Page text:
Sunday 24 May 2020

IBM Rhapsody Tip #78 - Keeping user code consistent using Refactor: Rename

This short (silent) tips and tricks video takes a quick look at the Refactor: Rename dialog, available in IBM Rational Rhapsody when you right-click elements generated into code like types and classes. The key thing is that Refactor: Rename does more than just update references; it's a form of search and replace dialog and will do an update inside user code sections as well. Using the dialog you can review both before and after the rename. This helps you keep user code sections consistent when refactoring names of elements such as classes, operations, types and attributes.

Monday 4 May 2020

Rhapsody 9.0 usability enhancements in the Transition features window

While doing the last video, here's a few things I noticed in the Rhapsody 9.0 release related to usability enhancements (the IBM Engineering Systems Design Rhapsody covers both systems and software engineering).

Firstly, the Guard edit frame on the Transition features window is bigger:

This is 8.4:

This is 9.0:

This is simple, but useful (I don't know about you but I often put a return in the guard so that it shows on a different line in the Statechart).

Secondly, the trigger selection now incorporates an active search capability.

This is 8.4:

This is 9.0:

This new pick-list capability is also present in other dialog's, i.e. it's been working its way through the Rhapsody UI for a releases now.

There's further information on the 9.0 release here.

This bit comes under the "Further enhancements to Combo boxes for model selection: active search on all elements selected" bullet point.

It's nice to see that usability features continue to be thought about, even in the old areas of the UI.

IBM Rhapsody Tip #77 - How to animate user-defined types in sequence diagrams (serialization)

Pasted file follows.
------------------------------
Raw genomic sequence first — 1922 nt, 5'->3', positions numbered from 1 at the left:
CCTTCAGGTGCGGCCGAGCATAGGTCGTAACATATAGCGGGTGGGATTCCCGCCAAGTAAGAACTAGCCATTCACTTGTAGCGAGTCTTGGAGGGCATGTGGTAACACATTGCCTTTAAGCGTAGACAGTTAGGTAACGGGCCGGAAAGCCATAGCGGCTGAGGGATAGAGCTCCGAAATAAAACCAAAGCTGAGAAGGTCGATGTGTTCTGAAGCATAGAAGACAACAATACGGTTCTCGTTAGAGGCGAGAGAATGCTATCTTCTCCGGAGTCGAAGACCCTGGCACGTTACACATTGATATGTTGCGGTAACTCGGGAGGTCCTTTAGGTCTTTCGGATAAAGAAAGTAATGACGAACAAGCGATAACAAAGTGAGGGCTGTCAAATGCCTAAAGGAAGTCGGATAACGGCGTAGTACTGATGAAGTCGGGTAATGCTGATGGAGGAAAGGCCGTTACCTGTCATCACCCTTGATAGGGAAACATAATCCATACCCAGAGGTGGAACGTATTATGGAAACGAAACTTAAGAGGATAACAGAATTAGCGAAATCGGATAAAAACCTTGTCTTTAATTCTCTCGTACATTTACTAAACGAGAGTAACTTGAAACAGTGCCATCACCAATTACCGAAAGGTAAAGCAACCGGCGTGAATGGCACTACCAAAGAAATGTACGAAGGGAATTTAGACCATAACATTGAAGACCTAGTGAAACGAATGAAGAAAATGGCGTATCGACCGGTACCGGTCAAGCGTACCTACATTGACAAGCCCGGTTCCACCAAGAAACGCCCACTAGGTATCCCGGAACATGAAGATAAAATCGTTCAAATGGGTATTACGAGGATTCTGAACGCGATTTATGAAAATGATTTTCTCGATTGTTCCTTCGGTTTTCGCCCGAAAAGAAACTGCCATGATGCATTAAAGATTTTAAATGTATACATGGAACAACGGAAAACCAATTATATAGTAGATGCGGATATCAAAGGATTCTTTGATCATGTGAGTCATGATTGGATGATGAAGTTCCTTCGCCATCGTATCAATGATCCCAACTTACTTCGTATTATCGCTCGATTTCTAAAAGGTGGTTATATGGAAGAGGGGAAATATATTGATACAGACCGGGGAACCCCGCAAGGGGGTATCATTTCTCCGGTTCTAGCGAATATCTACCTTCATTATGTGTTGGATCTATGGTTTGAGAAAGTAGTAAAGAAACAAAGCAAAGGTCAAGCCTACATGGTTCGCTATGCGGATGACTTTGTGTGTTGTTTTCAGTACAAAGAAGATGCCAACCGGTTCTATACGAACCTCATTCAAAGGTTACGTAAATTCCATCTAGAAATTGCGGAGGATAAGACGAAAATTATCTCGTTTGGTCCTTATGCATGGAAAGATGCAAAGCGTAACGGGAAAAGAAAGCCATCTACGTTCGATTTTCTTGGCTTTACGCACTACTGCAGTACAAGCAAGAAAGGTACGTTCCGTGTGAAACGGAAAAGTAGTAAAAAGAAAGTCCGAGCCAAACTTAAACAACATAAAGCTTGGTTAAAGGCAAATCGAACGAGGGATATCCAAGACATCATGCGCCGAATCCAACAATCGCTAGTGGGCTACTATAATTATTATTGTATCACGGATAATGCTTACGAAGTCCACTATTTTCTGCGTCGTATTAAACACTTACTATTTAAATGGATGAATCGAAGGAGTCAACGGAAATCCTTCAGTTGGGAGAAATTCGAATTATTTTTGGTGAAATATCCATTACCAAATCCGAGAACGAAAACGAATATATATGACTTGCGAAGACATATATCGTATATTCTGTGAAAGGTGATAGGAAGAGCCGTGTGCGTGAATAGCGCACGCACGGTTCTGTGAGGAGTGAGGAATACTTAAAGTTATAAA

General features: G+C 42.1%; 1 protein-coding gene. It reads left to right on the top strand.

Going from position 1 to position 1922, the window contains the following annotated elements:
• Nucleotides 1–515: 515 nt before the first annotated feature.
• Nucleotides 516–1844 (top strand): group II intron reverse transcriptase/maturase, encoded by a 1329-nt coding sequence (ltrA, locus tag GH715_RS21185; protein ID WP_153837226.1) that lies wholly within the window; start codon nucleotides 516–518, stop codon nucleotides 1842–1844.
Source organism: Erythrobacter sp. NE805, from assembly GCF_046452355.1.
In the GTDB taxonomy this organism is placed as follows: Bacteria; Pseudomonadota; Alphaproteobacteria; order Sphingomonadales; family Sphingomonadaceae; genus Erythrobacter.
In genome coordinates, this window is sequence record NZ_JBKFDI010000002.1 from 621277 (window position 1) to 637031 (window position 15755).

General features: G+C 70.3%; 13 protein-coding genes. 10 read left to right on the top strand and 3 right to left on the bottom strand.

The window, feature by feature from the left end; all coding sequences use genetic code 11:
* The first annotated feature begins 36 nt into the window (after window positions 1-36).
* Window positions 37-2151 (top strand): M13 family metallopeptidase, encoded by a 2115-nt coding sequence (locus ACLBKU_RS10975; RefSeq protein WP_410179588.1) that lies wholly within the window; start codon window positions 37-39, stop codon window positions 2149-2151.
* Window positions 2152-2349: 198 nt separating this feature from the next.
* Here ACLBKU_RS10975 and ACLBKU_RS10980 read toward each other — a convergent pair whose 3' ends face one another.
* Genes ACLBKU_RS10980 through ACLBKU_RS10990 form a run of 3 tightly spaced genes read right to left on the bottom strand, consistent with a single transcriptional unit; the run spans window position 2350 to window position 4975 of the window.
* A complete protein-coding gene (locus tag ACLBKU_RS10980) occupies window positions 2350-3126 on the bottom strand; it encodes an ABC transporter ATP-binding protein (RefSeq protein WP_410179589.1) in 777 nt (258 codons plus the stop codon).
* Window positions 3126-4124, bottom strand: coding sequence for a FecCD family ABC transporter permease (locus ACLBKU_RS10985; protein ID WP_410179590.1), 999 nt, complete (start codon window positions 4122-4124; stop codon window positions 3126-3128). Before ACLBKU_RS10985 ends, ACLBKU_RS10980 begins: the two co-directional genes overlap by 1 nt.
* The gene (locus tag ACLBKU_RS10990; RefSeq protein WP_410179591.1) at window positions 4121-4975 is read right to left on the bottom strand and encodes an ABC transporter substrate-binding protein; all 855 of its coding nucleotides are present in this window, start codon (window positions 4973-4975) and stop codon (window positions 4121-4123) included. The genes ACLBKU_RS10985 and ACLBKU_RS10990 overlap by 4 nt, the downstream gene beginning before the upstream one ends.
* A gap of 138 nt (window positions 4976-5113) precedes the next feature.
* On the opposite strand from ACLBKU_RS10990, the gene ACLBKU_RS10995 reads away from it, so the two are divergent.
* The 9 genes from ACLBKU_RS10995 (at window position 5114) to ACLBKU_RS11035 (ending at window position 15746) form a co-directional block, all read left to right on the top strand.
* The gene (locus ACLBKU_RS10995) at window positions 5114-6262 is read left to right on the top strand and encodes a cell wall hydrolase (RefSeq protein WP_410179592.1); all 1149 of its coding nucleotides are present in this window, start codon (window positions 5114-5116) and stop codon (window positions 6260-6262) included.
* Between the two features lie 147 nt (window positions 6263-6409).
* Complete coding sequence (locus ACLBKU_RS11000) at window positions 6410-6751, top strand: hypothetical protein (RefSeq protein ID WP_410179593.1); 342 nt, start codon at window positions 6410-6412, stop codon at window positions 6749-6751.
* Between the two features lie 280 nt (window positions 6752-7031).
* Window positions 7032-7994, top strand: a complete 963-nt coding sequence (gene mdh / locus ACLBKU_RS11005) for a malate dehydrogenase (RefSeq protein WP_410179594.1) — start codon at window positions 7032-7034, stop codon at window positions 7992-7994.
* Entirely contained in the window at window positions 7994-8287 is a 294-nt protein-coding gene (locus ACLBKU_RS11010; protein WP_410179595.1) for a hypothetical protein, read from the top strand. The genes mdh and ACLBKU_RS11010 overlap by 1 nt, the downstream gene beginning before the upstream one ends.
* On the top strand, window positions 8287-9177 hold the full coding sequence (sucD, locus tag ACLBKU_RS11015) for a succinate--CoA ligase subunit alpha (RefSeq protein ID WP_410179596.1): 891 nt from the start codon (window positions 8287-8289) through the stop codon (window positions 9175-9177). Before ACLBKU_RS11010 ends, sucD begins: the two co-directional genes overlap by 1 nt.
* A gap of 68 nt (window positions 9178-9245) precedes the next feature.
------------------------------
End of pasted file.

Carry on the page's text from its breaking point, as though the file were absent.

With thousands of properties to explore IBM Rational Rhapsody is a powerful and configurable tool for both systems and software engineering. This short silent tips and tricks video comes at subscriber request!

In the video I use IBM Engineering Systems Design Rhapsody 9.0 but the same works for (most) earlier versions.

Here's the transcript:

This silent video covers how to get Rhapsody to show the value of user-defined types in an animated sequence diagram.Let's first have a look at the model. It's a C++ one I created that sends a couple of argument-carrying events to control a traffic light sequence. These events have arguments typed by an enum type and a struct type.

By default, when we animate these in a sequence diagram then raw, rather than type-aware values are shown. Fortunately, this is can be fixed. Let's look at the easy way first. On the properties for the Type we can set the property CPP_CG::Type::GenerateSerializationFunctions.

With this property set, Rhapsody will automatically generate the magic code needed to show meaningful text values when animating. Serialize is just a fancy way of saying 'convert this type to text'. Unserialize is the opposite, i.e. 'convert text (a char *) to a type value'. An unserialize function is used when you type text into the Generate Event dialog.

With the GenerateSerializationFunctions property set to SerializationAndUnserialization, Rhapsody automatically generates global serialize and unserialize functions into the .h/.cpp files for the application. Let's have a peek! Here is the auto-generated serialize function.

This is an auto-generated unserialize function.

Note the function's signatures. We need to match these when creating our own. Any user-defined functions would need to take the same argument and return types.

Here are some user-defined serialize/unserialize functions. They are global functions, i.e. contained by a package.

It's important that animation is turned off.

In this user-defined serialization function, I'm converting the enum type to a char * of Y(es), N(o), F(lash), or E(rror). My user-defined unserialization function does the opposite, i.e. converts a char * to the enum type.

We can tell Rhapsody to use these with the properties CPP_CG::Type::AnimSerializeOperation and CPP_CG::Type::AnimUnserializeOperation. We also need to turn off the auto-generation of serialization functions.

When we rebuild and run we can now see the user-defined serialization in play on the sequence diagram.

The user-defined unserialization is also in play!

In summary, you can easily get Rhapsody to auto-generate serialize and unserialize functions for types by setting the GenerateSerializationFunctions property, or (less easily) you can also create your own serialize/unserialize functions for animation, and tell Rhapsody to use them via properties. Just make sure the arguments and return values match and be careful about releasing memory ;-)